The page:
The Typical Household Earns Roughly $30,000 Less Than Needed to Afford the Median-Priced Home—But That’s an Improvement From Last Year

by Real estate financingMission+
23 minutes read
  • Buyers need to earn $114,000 to afford the typical U.S. home—35% more than the typical household makes. But that’s an improvement from October, when buyers needed to earn a record $121,000—51% more than the median household income.
  • Mortgage rates have come down from their recent peak, giving buyers a bit more purchasing power, but affordability remains strained as housing costs grow twice as fast as incomes.
  • The median monthly housing payment for homebuyers is $2,838, down from a record $3,012 in October but up 74% from February 2021, when mortgage rates were near their all-time low. 

The typical U.S. household earns $29,448 less than it needs to afford the median-priced home. While that’s a sign of a major housing affordability crisis, it marks an improvement from October, when the typical household earned a record $40,810 less than it needed as mortgage rates hit the highest level in 23 years.

That’s based on a Redfin analysis of the estimated median U.S. household income and median monthly housing payments as of February 2024. References to the “median-priced” home in February refer to the median sale price of homes that were purchased during the month. We consider a home affordable if a buyer taking out a mortgage spends no more than 30% of their income on their monthly housing payment. 

Buyers needed to earn an annual income of $113,520 to afford the median-priced U.S. home in February ($412,778). That’s 35% more than the $84,072 median household income. Mortgage rates hovered below 7% in February after peaking near 8% in late October, which has made homebuying a bit more affordable, but rates are still more than double their all-time low.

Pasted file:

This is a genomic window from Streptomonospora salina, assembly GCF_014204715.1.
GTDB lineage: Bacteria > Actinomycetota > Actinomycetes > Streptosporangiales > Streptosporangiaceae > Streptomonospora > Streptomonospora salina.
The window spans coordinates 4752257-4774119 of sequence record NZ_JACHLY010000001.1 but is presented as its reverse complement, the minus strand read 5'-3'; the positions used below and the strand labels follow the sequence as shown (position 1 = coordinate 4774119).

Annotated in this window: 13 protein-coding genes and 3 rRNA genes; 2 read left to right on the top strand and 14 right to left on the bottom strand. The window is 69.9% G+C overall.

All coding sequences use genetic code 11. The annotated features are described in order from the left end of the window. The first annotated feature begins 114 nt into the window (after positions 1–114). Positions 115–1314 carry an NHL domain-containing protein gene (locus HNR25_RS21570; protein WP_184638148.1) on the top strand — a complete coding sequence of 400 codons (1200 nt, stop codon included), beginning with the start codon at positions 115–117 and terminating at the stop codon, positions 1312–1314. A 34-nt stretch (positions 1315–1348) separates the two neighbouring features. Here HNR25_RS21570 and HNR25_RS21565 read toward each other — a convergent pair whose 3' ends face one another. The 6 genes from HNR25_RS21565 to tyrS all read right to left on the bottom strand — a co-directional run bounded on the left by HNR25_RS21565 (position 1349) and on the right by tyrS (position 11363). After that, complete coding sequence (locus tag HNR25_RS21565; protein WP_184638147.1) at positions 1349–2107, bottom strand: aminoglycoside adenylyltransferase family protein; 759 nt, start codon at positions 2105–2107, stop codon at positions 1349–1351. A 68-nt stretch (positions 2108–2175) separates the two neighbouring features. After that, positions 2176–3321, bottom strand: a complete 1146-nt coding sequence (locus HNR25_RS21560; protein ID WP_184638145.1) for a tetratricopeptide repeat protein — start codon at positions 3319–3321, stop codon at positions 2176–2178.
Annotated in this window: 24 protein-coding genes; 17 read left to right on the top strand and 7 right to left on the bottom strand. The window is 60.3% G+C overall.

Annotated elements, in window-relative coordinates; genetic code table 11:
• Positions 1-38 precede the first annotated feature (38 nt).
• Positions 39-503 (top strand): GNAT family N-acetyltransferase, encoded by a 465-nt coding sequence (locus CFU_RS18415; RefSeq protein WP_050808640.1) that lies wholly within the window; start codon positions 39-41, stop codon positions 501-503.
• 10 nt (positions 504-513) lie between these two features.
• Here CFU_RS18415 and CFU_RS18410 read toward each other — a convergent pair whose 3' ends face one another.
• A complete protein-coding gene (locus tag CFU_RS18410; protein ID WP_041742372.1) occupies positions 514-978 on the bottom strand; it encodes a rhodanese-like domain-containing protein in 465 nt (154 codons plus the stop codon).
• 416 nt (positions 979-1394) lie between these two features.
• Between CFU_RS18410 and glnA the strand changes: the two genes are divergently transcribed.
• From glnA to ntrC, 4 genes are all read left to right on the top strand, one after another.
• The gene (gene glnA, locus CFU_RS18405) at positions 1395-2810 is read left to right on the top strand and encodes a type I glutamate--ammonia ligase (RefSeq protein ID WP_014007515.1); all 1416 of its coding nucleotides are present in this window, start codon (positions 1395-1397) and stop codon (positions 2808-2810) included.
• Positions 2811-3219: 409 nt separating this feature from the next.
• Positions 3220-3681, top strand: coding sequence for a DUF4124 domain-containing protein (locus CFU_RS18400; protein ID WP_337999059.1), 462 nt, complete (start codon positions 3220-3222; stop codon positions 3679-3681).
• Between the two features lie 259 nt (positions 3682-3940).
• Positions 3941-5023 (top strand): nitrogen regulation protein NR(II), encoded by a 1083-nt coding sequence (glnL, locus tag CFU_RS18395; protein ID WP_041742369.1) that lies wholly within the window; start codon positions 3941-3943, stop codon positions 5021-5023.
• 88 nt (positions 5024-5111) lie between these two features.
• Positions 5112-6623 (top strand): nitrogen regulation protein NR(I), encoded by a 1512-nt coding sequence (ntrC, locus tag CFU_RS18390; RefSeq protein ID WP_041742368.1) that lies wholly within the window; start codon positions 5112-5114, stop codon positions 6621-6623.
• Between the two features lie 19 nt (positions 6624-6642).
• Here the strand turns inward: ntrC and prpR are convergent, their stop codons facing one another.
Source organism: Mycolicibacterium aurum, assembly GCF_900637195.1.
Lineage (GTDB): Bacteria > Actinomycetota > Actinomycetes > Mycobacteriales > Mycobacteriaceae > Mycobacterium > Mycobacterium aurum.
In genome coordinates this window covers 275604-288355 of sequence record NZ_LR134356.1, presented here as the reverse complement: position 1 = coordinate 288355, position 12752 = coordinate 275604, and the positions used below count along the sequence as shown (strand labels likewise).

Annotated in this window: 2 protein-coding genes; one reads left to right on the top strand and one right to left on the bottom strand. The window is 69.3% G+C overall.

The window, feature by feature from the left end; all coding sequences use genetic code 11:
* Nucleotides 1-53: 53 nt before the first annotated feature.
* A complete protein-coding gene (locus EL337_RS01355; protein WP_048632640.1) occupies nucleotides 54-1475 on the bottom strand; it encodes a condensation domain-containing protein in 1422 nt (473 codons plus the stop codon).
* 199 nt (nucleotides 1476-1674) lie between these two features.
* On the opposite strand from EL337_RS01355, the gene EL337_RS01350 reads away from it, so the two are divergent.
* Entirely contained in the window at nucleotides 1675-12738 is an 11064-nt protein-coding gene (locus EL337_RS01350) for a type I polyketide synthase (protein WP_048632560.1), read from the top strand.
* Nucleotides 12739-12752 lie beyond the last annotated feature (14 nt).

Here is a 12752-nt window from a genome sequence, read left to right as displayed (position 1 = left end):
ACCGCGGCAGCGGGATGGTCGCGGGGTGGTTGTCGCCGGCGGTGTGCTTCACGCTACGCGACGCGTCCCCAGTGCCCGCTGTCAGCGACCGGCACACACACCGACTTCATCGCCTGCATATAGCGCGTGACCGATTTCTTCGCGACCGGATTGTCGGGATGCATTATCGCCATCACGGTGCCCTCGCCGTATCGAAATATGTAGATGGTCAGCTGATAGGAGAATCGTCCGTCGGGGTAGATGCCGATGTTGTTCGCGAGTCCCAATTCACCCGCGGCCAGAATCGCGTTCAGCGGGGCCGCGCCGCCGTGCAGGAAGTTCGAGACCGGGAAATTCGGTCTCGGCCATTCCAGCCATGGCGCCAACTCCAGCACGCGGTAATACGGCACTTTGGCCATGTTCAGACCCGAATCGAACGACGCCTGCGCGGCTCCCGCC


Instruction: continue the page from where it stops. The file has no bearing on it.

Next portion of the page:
In October, when the mismatch between median income and the income needed to afford a home was highest, homebuyers needed to earn $120,500 to afford the typical home. That was a record 51% more than the $79,689 earned by the typical household.

February 2021 was the last month on record when the typical household earned more than it needed to afford the median priced home. Back then, the median household income was $69,021—6% higher than the $65,292 needed to afford the typical home.

“For over a decade, America has been slowly marching toward a housing affordability crisis due to chronic underbuilding, and that crisis was kicked into overdrive when the pandemic homebuying boom fueled a meteoric rise in housing prices,” said Redfin Senior Economist Elijah de la Campa. “Now there’s another culprit squeezing homebuyers: elevated mortgage rates. We’re slowly climbing our way out of an affordability hole, but we have a long way to go. Rates have come down from their peak, and are expected to fall again by the end of the year, which should make homebuying a little more affordable and incentivize buyers to come off the sidelines.”

Home sales fell to the lowest level in roughly three decades last year as elevated mortgage rates pushed homeownership out of reach for many Americans—especially first-time buyers, who haven’t built up equity from the sale of a previous home. Many Americans remain priced out of homeownership because rates remain elevated, and home prices continue climbing (they rose 7% year over year in February) due to a shortage of homes for sale.

Housing Affordability Remains Near Historic Lows as Housing Costs Grow Twice as Fast as Incomes

The $113,520 income needed to afford the median priced home in February was up 12% from a year earlier—the biggest annual gain since August—and still wasn’t far below October’s all-time high. It was up 39% from February 2022 and up 74% from February 2021, when mortgage rates were near their all-time low of 2.65%.

Affordability is strained today because housing costs are rising much faster than incomes. The median household income has increased 6% over the last year, half as much as the income needed to afford the median-priced home.